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Converting my zone valve arrangement to a hybrid of zone pumps and valves

I recently moved, and the expansion of baseboard heating pipes won't let me sleep. I've addressed the issues where I can, but the origins of most noises are inaccessible.
The boiler is non-condensing--a Crown boiler of model BWF162EN. The circulator pump is a Taco model 007-F5. It has six heating zones plus an indirect water heater. The configuration is as shown: https://www.dropbox.com/s/sc9zjbphkqygvag/Current Configuration.jpg?dl=0
As a side note, I replaced a powerhead on a valve that had been left stuck open by the previous owners, which serves a garage unit heater. Now that the valve is closed, the circulator rattles when a zone calls it to run. I think cavitation. The noise stops if I force open the unit heater zone valve to open a second loop. Placement of the expansion tank (downstream of the circulator) is actually an approved location per the boiler literature, even if the indirect doesn't have its own pump as per (piped as Fig 27 rather than Fig 28): https://www.dropbox.com/s/zi7xzmc58ttyn0c/Boiler Mfr layout details.pdf?dl=0

I've been thinking of ways to reduce the expansion noise, listed here in descending order of preference. I'd like to get your thoughts on the feasibility of Option 1 (and if it won't work, then Option 2, etc). I've used Powerpoint to draw schematics of Options 1 and 2.

1. https://www.dropbox.com/s/7waibkbe07mubjr/Option 1.jpg?dl=0 Convert the problem zones (B and C as pictured) to have their own circulators and low-temp loop (I'm thinking how a low-temp radiant floor loop might be added to someone's house).
1a. Option 1 with a buffer tank. https://www.dropbox.com/s/q6czoksh80lhvpr/Option 1A.jpg?dl=0
2. https://www.dropbox.com/s/odgj7xc9vzvum5u/Option 2.jpg?dl=0 Convert the whole house to primary/secondary to control for a low temp.
2a. https://www.dropbox.com/s/0gomnzxsy8gpooy/Option 2A.jpg?dl=0 A variation of Option 2 with less precise low-temp control but greater temp capabilities elsewhere.
3. Install a buffer tank, with a coil connected to the boiler loop, to store water around 120 F (reset if needed on outside air temp). A secondary circulator would distribute water at the lower temp. I don't have room for this without some difficulty.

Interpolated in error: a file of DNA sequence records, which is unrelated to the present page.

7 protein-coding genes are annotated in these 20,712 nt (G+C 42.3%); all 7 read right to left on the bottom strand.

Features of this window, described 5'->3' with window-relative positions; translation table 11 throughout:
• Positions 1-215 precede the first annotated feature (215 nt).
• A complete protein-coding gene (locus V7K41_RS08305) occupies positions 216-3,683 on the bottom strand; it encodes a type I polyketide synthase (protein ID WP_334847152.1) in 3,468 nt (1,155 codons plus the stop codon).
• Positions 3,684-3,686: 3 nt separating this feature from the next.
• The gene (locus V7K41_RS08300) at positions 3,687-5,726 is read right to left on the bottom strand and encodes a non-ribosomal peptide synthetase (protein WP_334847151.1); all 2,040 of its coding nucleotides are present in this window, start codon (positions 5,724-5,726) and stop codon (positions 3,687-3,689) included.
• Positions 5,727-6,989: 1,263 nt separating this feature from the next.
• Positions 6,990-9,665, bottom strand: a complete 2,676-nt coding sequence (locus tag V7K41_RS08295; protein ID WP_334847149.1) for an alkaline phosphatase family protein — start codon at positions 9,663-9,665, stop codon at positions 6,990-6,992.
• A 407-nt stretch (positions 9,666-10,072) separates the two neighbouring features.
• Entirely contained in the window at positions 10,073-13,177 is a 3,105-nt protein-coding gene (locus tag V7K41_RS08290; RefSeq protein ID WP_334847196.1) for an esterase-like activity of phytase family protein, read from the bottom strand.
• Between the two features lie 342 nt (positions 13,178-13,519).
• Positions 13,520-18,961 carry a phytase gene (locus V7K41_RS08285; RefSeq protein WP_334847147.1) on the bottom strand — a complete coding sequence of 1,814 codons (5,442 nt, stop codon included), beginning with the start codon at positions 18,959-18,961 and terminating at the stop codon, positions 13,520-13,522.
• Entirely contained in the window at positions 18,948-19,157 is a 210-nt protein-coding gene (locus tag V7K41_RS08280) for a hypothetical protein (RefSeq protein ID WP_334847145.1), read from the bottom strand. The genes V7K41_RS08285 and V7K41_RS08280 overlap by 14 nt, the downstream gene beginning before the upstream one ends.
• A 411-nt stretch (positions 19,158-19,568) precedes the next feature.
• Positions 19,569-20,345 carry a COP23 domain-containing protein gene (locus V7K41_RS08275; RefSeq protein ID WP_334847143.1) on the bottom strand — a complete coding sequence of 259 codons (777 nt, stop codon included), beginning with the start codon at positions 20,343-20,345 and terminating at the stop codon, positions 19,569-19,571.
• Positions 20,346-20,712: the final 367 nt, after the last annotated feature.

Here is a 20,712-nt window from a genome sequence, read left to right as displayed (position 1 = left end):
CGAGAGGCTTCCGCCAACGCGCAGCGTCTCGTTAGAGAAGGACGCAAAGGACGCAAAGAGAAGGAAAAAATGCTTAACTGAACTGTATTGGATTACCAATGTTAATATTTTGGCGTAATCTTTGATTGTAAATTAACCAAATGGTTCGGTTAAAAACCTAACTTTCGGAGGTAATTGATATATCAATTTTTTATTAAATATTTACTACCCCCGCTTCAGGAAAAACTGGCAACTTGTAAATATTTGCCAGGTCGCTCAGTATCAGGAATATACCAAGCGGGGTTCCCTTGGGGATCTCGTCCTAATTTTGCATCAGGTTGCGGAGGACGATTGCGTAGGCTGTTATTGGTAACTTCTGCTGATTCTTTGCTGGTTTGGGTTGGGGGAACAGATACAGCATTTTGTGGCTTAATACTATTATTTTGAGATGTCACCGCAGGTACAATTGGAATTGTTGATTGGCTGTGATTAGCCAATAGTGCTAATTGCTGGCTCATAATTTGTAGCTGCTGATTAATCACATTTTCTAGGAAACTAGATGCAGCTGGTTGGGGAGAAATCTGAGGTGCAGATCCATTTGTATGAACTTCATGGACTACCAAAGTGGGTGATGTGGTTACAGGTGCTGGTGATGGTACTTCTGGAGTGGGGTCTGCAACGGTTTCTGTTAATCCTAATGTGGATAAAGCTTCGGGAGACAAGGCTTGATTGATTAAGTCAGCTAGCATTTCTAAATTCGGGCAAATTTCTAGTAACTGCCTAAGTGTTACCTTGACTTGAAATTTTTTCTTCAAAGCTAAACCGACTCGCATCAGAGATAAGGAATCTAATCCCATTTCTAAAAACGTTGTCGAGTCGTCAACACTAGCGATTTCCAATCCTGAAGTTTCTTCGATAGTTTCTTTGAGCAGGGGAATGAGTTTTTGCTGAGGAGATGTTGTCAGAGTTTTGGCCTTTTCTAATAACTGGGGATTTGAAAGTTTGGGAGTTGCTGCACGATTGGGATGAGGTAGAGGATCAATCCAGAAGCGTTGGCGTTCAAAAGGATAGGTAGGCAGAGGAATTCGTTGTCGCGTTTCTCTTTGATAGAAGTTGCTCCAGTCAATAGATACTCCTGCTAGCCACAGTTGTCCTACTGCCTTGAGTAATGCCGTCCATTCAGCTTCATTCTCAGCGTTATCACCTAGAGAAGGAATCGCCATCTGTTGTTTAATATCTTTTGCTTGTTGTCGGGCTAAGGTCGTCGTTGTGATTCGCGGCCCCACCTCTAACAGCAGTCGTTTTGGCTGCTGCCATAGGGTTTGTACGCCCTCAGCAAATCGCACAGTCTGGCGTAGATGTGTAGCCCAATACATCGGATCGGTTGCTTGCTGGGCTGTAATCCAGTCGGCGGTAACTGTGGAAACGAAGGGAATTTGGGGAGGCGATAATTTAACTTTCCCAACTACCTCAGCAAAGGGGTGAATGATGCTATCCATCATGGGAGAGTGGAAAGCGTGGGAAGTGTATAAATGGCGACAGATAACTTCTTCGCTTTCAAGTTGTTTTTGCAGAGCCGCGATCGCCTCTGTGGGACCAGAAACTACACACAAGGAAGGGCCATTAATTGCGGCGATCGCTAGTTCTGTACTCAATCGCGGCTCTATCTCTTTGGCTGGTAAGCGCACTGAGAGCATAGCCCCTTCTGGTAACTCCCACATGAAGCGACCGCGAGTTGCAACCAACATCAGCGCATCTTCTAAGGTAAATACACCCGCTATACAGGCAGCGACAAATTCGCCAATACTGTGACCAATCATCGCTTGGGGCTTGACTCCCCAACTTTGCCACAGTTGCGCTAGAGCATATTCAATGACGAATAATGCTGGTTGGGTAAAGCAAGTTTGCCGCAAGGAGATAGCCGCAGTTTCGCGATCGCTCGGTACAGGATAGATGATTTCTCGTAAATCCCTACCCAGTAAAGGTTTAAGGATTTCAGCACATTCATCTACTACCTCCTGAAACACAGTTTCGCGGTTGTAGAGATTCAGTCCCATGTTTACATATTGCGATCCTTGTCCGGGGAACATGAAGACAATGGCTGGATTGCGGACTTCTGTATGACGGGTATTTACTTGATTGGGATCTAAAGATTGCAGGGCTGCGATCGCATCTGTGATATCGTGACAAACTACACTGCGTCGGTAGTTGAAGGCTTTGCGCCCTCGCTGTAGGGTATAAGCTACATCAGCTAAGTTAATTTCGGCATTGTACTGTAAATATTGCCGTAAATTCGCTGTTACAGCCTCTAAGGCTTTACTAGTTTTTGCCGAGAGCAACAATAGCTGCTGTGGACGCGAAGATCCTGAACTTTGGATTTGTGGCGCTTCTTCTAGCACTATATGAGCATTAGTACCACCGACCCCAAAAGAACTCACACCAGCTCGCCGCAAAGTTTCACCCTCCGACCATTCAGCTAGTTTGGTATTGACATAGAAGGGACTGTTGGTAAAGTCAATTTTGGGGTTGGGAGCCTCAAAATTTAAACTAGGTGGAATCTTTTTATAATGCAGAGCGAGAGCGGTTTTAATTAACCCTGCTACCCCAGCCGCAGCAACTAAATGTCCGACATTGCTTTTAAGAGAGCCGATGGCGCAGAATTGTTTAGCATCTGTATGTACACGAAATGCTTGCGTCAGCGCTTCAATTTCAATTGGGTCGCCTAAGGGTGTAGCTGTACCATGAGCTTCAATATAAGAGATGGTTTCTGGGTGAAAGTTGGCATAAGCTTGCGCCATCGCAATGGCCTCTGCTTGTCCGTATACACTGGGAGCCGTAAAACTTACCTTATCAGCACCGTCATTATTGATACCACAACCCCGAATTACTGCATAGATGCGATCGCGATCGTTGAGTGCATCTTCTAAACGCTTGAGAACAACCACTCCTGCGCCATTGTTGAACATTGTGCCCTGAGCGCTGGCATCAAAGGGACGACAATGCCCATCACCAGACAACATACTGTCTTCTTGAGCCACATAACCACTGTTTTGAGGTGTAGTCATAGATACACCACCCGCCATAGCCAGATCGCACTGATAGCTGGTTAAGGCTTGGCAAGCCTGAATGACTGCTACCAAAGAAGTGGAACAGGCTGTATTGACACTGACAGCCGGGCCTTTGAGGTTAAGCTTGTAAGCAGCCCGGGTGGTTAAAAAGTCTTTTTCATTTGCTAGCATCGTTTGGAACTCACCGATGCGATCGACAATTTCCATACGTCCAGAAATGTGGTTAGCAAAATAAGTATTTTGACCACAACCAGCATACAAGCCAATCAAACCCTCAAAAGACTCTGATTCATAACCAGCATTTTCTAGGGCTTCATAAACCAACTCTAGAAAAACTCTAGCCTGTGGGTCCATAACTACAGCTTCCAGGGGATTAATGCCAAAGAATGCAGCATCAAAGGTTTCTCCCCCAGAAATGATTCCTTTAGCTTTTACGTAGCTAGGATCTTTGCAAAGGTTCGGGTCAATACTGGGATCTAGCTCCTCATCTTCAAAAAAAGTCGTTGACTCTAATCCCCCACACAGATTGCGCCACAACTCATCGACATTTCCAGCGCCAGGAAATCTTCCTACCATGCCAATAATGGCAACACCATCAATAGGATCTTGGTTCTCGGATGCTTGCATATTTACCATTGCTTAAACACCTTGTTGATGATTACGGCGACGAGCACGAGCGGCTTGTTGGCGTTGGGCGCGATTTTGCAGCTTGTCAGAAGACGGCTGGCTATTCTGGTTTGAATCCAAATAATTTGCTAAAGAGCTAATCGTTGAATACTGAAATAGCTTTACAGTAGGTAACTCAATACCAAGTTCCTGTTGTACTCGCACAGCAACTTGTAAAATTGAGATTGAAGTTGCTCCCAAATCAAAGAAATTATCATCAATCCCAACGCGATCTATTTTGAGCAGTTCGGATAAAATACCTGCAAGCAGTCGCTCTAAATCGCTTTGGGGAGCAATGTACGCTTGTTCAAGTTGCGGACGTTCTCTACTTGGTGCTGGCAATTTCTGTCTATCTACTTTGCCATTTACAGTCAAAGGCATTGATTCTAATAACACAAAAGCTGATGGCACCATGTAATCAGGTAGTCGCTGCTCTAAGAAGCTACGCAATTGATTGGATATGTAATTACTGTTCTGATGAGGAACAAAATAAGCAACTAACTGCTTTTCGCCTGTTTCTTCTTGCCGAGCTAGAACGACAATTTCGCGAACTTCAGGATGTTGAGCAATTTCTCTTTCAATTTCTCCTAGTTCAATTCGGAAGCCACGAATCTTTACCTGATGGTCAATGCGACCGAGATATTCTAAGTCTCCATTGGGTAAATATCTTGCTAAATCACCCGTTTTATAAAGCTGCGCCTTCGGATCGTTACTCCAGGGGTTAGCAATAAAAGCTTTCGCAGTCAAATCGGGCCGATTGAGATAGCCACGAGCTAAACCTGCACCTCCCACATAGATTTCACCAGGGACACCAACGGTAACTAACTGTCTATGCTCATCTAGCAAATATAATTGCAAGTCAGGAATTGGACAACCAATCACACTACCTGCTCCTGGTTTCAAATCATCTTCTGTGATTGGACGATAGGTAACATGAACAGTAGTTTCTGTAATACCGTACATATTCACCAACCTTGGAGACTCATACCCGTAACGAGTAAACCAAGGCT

4. Install a condensing boiler. Not sure how low their temps can go, but I imagine I'll run into problems with the indirect water heater, turndown ratio and/or design day temperature requirements of other zones. Also expensive.

Wrt Option 1, the areas where I could really use input are:
1. Assuming I can keep the spaces comfortable with water around 110-120 F, would it likely eliminate the noise? Ie is this exercise even worthwhile?
2. Is there an "out of the box" ready controller that is smart enough to manage the zone pumps, boiler enabling and three-way valve temperature control? Maybe include a hot water reset for the valves? I assume best approach would be to have the zone pumps run continuously and have the boiler and it's pump cycle on based on a call from any of the zone valves or three-way valves. Currently I have a Taco ZVC404. The Zurn Application guide shows a similar setup but doesn't mention the valve control method... https://www.dropbox.com/s/38pq73c7ddnaxda/Zurn Controls.pdf?dl=0
3. I'm concerned that if only zone B or C is operating (which will often be the case if they are using 110 F water), then the boiler may cycle frequently because it will be circulating most of its 180 F water back to the inlet (the water temp is not adjustable at this boiler, i assume it's around 170 or 180 F).